Recessions means wages drop and unemployment rises. People retire early to avoid being unemployed too. Plus companies make less profit and pay less tax. In a global downturn you can't eaily grow exports to counter some of the worst effects. All this means we're paying out more benefits and taking in fewer taxes.

This is what's loosely called the automatic stabilisers. Government keeps on spending, and even increases spending, even though tax collections drop. But this keeps demand in the economy, and stops a recession turning into a depression. The government borrows, and waits until the benefits bills drops and the tax take rises again.

It's also the cyclical deficit. i.e. caused by the economic cycle.

Now we have the harder problems. The structural deficit. That which will still be there, even when the economic cycle has turned, and we're back to boom time again. This is a lot harder to measure, and allows for most shennanigans of producing figures to suit certain political arguments.

1. We've just had a nasty financial crisis. The City was paying something like 10-15% of our total tax bill at the height of the madness in 2007. That's not going to be happening again for a while, nor is it really desireable, given the risk of that sector to our economy. So that's many billions wiped off the tax take.

2. We were also having a property and construction boom. Construction was one of the biggest areas of collapse, and still hasn't recovered. That's another wodge of tax not coming in for many years.

3. Between 2002-2007 Labour ran deficits of between £30-£50 billion each year. These weren't catastrophic by any means, and probably would have been easy enough to solve had we only had a "normal" recession in 2008. But it was an extra deep one, with a side-order of banking crisis. So suddenly a government that might be spending say £60 bn on the automatic stabilisers has this extra wodge of say £40 billlion on top of that, plus the tax loss from construction and banking. Suddenly a manageable deficit is starting to look quite a lot more scary. When you're piling £150bn a year on a total national debt of £600bn - it starts to add up, and make people nervous.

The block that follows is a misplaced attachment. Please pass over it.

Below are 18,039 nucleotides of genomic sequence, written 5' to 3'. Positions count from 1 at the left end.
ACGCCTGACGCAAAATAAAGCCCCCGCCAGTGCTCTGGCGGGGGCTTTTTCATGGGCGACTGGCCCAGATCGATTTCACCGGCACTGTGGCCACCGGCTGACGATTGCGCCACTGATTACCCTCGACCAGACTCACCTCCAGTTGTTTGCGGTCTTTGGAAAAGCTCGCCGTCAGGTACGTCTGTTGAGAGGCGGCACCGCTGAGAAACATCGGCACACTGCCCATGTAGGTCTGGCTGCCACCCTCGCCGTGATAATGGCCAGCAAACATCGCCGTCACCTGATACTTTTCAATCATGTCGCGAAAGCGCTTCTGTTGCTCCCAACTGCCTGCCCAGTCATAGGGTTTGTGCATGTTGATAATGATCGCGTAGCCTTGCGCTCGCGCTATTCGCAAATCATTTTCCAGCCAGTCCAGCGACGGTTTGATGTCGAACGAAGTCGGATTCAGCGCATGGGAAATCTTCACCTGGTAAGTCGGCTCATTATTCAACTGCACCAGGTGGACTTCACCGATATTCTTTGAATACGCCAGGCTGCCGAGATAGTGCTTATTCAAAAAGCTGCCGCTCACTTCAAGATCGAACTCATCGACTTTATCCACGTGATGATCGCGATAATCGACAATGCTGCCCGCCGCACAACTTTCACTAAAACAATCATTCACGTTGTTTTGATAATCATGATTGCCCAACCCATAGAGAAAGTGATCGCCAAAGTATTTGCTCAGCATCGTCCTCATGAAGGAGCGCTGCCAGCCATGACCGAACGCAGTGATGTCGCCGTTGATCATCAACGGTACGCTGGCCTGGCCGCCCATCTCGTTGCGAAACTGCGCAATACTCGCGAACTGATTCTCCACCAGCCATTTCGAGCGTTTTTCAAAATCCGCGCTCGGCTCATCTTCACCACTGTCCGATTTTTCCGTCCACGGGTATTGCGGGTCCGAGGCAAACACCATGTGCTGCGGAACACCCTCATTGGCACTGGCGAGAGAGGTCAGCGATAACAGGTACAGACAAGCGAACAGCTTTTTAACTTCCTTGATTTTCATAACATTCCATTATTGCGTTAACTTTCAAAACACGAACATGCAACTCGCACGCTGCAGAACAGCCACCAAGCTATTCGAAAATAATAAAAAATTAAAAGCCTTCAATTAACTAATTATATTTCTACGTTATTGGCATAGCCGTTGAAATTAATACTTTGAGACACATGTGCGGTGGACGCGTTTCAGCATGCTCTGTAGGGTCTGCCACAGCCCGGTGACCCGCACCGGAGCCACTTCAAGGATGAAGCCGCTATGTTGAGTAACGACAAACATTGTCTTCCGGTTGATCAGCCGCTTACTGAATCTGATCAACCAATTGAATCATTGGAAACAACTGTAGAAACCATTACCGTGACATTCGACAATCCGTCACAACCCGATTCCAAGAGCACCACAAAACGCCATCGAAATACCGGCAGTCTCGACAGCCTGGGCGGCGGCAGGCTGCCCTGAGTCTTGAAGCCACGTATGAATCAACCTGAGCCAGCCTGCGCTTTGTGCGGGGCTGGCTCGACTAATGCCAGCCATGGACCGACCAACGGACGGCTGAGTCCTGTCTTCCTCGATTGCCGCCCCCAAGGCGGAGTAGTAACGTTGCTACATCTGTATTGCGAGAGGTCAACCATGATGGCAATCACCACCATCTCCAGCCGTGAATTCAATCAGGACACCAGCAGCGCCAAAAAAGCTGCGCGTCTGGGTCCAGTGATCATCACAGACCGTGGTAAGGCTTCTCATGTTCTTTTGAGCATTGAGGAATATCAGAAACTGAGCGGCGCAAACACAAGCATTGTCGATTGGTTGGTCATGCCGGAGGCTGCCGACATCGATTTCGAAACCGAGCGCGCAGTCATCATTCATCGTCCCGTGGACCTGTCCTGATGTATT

4. North Sea oil output has been dropping by 1% of GDP per year for ten years now. Without that constant drop in GDP we'd have recovered much faster. There's never even have been talk of a double-dip recession.

5. Finally debt interest payments went from £20bn-odd to £50bn-odd now. That's another £30bn a year onto the government deficit.

Estimates in 2008 put the structural deficit at between £60-£90bn. So even when the recession was over, and all the jobs, benefits payments and taxes were back to normal the government would still be running a pretty fat annual deficit. The Conservatives decided that it wasn't worth the risk of doing nothing about this until the recession was over - as that might lose us market confidence, and so make interest payments higher, or even make it impossible for the government to borrow over £100bn a year - and force really sudden cuts. The counter-factual is impossible of course, we'll never know if they were right or wrong. But we've probably now got a better idea of what the structural deficit really is.

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Re: HOW IT WORKS *

Rolo Tamasi,

No. Exactly the opposite.

The casino farmers are the ones who wait until they've harvested their crops, before selling them. That can net them the highest profit, if yields are low, but can leave them with less if it's a bumper harvest.